Excerpted from Everything British Columbia: The Ultimate Book of Lists, a new book written by Bethany Lindsay and Andrew Weichel. Available at Chapters/Indigo, Amazon and your local bookstore.
With its frequent TV and movie shoots, Vancouver is said to be one of the most-filmed cities in the world—but rarely does Vancouver actually play itself.
Here are some of the most far-fetched roles the city has pulled off over its long and illustrious career in front of the cameras.
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Vancouver is a common stand-in for the City by the Bay, including in the recent Planet of the Apes prequels and 2014’s Godzilla. It even played the titular role of San Francisco in Homeward Bound II: Lost in San Francisco.
Speaking of Godzilla, the globe-trotting creature feature gave Vancouver a chance to play another world-class city: Tokyo. The Vancouver Convention Centre appears very briefly as an unspecified “Tokyo Airport,” while the waterfront in Richmond’s Steveston neighbourhood stands in for a Japanese village.
The Will Smith sci-fi action film I, Robot subbed Vancouver for a futuristic vision of Chicago from the year 2035. Though computer animation did much of the scene-setting, the city’s Ovaltine Cafe makes a notable appearance, complete with automaton waiters.
While New York City has a personality all its own, Vancouver has doubled for the Big Apple on several occasions, including the 2014 comedy The Interview and Jackie Chan’s 1995 action brawler Rumble in the Bronx. The latter elicited a few eye-rolls for having multiple shots where the North Shore Mountains could be seen in the background, but Chan once told an interviewer the filmmakers didn’t bother thinking too hard about the scenery—the stunts were supposed to be the star of the show, anyway.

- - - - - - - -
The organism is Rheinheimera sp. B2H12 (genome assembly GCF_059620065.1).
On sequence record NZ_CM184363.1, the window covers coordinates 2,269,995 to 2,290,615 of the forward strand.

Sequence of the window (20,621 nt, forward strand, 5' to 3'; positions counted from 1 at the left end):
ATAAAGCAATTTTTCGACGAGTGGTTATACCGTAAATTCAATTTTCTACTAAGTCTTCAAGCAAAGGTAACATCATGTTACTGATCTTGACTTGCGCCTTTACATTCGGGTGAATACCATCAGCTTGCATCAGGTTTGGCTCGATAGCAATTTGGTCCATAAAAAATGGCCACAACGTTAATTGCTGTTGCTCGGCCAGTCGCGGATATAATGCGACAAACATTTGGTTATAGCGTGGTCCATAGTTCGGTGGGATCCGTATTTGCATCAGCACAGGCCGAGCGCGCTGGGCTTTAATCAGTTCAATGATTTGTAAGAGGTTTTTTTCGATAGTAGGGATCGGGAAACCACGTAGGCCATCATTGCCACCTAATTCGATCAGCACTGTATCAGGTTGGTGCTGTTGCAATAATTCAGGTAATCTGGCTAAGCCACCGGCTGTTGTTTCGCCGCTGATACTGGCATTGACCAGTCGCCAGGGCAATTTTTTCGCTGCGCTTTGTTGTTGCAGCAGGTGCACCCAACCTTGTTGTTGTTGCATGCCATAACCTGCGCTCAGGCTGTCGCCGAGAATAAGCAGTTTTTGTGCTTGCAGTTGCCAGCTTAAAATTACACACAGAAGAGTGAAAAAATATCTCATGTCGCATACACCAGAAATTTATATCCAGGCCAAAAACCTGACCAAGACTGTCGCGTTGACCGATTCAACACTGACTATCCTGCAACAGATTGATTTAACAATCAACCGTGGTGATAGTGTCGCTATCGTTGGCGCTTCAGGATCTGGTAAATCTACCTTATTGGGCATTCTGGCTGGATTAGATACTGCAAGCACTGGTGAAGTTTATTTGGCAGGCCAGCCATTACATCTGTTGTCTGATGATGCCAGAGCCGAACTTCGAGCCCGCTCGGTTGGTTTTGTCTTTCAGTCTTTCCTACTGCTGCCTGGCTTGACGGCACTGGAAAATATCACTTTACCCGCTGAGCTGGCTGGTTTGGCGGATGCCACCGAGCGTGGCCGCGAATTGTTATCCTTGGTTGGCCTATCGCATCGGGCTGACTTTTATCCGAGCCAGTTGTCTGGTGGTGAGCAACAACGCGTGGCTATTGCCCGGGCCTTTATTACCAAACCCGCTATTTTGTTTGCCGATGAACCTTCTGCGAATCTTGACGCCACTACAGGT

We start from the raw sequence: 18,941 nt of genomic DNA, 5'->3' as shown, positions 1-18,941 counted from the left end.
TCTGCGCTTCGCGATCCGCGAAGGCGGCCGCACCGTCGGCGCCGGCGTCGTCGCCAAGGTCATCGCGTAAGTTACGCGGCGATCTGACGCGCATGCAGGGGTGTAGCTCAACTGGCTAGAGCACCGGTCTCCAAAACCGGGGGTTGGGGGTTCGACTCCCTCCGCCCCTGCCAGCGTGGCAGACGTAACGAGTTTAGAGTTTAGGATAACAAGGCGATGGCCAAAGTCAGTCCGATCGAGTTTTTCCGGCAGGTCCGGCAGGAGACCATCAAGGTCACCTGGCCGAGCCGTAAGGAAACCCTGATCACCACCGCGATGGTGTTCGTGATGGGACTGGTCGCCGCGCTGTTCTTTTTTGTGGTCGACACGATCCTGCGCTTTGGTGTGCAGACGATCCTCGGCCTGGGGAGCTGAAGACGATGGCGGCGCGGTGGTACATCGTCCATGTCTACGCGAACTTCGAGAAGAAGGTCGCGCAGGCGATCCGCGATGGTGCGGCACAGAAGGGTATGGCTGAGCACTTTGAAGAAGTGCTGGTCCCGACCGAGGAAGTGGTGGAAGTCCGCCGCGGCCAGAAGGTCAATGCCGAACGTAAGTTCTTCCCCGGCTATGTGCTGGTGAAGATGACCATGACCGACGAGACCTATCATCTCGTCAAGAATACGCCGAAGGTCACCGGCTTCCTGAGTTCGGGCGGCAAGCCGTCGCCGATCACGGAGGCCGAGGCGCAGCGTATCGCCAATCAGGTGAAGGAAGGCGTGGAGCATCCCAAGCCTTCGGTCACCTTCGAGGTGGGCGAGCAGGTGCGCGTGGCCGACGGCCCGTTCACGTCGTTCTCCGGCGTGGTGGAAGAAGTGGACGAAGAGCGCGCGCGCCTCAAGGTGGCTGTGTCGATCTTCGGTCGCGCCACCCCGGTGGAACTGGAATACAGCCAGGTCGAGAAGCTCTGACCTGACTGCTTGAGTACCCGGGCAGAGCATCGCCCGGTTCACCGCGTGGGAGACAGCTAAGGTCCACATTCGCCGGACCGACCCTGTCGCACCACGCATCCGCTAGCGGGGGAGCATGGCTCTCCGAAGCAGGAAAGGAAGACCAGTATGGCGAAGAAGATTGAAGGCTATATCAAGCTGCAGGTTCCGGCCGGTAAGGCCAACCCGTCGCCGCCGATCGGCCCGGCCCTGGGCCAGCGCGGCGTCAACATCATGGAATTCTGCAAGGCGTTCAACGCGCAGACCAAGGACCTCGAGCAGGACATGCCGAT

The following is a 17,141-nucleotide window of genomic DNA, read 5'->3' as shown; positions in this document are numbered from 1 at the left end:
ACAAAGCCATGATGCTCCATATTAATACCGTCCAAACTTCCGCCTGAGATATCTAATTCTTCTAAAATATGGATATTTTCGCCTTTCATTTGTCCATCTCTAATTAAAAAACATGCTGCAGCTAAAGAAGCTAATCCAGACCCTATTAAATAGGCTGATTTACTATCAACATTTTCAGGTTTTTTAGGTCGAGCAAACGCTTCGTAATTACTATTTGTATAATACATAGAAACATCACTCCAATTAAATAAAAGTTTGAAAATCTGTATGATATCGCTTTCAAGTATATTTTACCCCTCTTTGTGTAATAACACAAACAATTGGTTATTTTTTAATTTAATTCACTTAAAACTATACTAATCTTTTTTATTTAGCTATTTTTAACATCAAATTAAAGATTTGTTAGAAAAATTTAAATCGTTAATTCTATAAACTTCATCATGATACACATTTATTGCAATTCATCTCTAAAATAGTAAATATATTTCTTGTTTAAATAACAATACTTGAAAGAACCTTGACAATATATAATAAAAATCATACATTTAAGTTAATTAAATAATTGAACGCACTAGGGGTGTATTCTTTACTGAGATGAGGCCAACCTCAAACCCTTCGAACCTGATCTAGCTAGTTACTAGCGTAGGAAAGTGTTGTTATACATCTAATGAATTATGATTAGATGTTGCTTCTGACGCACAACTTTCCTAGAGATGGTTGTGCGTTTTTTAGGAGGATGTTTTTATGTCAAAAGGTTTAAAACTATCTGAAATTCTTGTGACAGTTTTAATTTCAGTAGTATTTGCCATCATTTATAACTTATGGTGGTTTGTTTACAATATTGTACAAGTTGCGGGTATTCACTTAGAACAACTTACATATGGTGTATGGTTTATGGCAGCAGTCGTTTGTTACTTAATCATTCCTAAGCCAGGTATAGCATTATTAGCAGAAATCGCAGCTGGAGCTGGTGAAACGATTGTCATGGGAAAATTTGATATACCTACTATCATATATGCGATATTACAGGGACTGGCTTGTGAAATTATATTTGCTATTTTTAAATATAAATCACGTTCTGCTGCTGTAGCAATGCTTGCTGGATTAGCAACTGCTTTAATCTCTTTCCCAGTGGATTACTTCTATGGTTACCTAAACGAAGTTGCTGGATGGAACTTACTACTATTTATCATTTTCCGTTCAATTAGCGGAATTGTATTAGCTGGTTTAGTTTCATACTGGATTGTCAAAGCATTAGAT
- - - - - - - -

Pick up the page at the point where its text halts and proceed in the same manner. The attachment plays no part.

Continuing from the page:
Given that The Interview revolves around an assassination attempt on Kim Jong Un, much of it is also set in North Korea. But the Seth Rogen and James Franco production was unlikely to receive a warm welcome in the Hermit Kingdom, so they filmed those scenes here as well.
Dancing Elk, Minnesota
Diablo Cody’s 2007 Oscar-winner Juno is set in the sleepy town of Dancing Elk, Minn. And while there is no such town, the film was still supposed to conjure the feeling of Minnesota, and the location scouts found plenty of appropriate backdrops in Vancouver.
The climactic bout between Rocky Balboa and Ivan Drago in 1985’s Rocky IV supposedly takes place in Moscow, but the production never came within 1,000 kilometres of Soviet Russia. The PNE Agrodome provided an ample fight venue, while a property in snowy Wyoming doubled for the rural Russian cabin where Balboa trained.
Vancouver also commonly plays Seattle, recently in the cancer-diagnosis comedy 50/50 and all three Fifty Shades of Grey films. Given the cities’ similar vibes and geographic proximity, this one is a no-brainer for productions looking to save a little cash—just superimpose a Space Needle here and there, and you’re good.
On that note, the first Fifty Shades film also gave Vancouver the rare chance to play Vancouver—albeit the one next door in Washington state. The University of British Columbia doubled for Washington State University, where lead character Anastasia Steele was a student.
Tom Cruise’s Mission Impossible: Ghost Protocol managed to convincingly portray Vancouver as several exotic locations, including Moscow and Mumbai. Using some colourful lights and a lot of honking cars, the production simulated Mumbai’s bumper-to-bumper traffic right outside the Vancouver Convention Centre for a frantic chase scene. That led to the big finale, which takes place in a futuristic parking garage that’s actually just a Vancouver soundstage.
The plot of Adam Sandler’s 1996 comedy Happy Gilmore, as much as it has one, revolves around Happy’s efforts to prevent his grandmother’s home from being repossessed by the IRS—and that home sits in the heart of Vancouver’s Shaughnessy neighbourhood.
Bonus: Outer space
The planet Altamid: In Star Trek Beyond, the U.S.S. Enterprise crash lands on the planet Altamid, leaving the crew in hostile territory and giving Vancouver a rare opportunity to play an alien world. The exotic crash site was constructed at Kent Hangar Field, while other parts of Altamid’s terrain, which looked suspiciously like Earth forests, were filmed around Squamish.
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